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​California Monolith Destroyed And Replaced With Wooden Cross

​California Monolith Destroyed And Replaced With Wooden Cross

The monolith was found on Wednesday after appearing overnight on Pine Mountain

Jess Hardiman

Jess Hardiman

The California monolith that was found on top of Pine Mountain in Atascadero yesterday has already been destroyed - and replaced with a wooden cross.

Video footage shared on DLive by a user called CultureWarCriminal shows a group of men making their way to the monolith and tearing it down, as they chant 'Christ is king' and make offensive, racially-charged comments.

One man addresses the camera to say: "Christ is king in this country. We don't want illegal aliens from Mexico or outer space, so let's tear this bitch down."

Streaming their efforts for more than five hours, the group take a while to get the monolith to the ground, but after a lot of swaying back and forth, they eventually manage to topple it.

They then place a wooden cross near the site of the monolith, stopping to pose and take photos with the new statue.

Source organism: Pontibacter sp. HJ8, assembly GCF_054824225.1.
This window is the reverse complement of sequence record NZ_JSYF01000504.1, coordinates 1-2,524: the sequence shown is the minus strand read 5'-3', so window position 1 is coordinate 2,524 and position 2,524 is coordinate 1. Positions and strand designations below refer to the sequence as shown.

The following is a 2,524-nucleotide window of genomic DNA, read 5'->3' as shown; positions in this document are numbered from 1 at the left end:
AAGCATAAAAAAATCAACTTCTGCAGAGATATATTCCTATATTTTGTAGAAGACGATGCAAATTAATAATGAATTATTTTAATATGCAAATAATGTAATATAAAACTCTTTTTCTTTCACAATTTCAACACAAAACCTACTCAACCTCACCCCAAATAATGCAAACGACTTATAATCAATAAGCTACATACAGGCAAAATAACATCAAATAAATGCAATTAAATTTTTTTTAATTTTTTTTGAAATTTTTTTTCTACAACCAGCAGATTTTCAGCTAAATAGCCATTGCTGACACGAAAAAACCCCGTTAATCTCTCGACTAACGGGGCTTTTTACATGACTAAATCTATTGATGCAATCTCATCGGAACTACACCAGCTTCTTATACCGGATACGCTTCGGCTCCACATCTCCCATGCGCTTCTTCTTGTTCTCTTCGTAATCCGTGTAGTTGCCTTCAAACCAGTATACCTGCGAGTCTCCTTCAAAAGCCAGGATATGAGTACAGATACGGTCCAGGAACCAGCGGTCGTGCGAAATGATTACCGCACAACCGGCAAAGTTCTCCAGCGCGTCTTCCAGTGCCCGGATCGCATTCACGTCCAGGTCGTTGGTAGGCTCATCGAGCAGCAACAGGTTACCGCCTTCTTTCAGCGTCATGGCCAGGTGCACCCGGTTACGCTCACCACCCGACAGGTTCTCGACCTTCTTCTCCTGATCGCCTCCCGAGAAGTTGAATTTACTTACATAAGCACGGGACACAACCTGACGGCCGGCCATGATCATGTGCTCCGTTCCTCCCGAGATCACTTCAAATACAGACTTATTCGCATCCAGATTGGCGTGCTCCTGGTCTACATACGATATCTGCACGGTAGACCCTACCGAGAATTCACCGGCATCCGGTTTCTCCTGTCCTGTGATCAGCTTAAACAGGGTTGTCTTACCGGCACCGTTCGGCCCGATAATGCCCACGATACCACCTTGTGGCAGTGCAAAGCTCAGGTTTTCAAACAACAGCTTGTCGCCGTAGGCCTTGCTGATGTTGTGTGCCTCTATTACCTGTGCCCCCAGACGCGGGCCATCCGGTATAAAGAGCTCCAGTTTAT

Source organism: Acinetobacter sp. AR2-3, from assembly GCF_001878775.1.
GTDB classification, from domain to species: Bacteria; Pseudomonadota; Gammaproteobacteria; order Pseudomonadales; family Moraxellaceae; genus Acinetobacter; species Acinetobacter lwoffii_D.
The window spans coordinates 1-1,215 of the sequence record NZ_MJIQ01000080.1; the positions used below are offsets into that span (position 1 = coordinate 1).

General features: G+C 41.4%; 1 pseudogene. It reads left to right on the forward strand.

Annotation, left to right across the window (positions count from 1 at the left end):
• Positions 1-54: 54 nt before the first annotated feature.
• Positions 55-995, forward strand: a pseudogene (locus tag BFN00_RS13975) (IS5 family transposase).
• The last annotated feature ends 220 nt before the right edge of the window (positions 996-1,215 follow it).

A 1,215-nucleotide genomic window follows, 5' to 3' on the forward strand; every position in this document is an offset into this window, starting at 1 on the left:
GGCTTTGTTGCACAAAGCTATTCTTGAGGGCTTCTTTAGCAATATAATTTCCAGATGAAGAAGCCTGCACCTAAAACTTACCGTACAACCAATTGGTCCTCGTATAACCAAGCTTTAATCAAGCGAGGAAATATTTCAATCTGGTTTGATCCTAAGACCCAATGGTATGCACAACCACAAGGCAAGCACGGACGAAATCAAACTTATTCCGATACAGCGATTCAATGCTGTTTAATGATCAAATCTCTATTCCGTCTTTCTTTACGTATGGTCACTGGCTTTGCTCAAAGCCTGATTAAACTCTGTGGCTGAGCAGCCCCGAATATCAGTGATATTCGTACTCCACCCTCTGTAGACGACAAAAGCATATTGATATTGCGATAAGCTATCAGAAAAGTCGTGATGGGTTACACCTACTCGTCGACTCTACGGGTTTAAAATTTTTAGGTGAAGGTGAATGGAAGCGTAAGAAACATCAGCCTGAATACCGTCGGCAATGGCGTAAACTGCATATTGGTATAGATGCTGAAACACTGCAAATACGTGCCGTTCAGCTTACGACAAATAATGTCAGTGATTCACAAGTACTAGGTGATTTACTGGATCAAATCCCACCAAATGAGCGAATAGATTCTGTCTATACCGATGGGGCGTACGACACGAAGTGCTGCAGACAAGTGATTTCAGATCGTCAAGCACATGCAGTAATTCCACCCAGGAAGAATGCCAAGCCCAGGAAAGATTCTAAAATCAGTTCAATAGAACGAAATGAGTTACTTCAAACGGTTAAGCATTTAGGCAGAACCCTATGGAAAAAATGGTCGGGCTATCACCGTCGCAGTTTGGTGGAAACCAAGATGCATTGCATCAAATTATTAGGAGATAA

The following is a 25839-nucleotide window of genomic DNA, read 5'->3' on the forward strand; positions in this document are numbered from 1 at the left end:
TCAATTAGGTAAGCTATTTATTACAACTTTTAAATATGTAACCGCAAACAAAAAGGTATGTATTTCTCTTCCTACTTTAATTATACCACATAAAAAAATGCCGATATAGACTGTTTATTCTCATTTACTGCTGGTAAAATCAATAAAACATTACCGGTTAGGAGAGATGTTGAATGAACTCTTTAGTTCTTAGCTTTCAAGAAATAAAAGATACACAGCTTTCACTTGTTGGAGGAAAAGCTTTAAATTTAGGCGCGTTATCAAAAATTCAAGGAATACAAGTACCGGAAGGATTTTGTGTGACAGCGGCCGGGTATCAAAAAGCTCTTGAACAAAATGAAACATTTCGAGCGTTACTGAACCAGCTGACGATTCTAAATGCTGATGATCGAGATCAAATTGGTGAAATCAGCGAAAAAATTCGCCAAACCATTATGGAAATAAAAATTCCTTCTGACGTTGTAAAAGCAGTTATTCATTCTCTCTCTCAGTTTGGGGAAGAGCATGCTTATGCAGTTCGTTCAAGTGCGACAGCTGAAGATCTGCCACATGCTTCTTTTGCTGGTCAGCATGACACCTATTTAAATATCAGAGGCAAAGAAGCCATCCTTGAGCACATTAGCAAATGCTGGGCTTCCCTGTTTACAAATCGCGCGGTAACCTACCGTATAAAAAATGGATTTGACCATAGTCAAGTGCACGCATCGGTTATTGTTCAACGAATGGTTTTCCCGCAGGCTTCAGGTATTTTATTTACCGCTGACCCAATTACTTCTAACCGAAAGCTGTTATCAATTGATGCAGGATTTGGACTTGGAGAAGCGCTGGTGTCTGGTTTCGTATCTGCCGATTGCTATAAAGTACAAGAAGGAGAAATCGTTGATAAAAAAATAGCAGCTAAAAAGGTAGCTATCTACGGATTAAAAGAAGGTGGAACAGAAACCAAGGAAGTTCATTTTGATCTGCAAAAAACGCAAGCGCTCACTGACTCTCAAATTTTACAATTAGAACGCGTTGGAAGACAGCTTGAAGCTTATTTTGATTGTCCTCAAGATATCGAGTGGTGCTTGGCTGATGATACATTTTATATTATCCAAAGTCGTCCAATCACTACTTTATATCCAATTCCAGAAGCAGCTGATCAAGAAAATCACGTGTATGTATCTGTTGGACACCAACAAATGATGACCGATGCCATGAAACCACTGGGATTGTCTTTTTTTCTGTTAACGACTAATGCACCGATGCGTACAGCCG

According to Vice, a male voice in the full five-hour video can be heard saying: "It was a learning experience. Nobody got arrested... It was fine because it was funny."

The monolith was found on Wednesday after appearing overnight on Pine Mountain.

A local newspaper, the Atascadero News, said: "The three-sided obelisk appeared to be made of stainless steel, 10 feet tall and 18 inches wide. The object was welded together at each corner, with rivets attaching the side panels to a likely steel frame inside."

Its discovery follows the appearance of several other monoliths across the globe, which has sparked one of the weirdest mysteries of this year... And that's saying something.

Here's the Utah monolith.

Back on 18 November, a sheep-counting crew in Utah stumbled upon a monolith in the remote desert, with Reddit users later tracking it down on Google Earth - something that suggested it may have been there for some time.

A copycat was later discovered on a hillside in Romania, just metres away from a historic fortress.

The structure was found on 26 November on Batca Doamnei Hill - which is situated in the city of Piatra Neamt, in Romania's north-eastern Neamt County.

Around four metres high, the monolith was discovered close to the Petrodava Dacian Fortress, which is the oldest historical monument in Piatra Neamt, and is believed to have been destroyed by the Romans in the 2nd Century AD - although the remains can still be seen today in the form of parts of the city wall.

Since being discovered, the monoliths have been taken down or have reappeared at such a rate that, frankly, we've all lost track.

2020 really is the weirdest.

Featured Image Credit: DLive

Topics: News, US News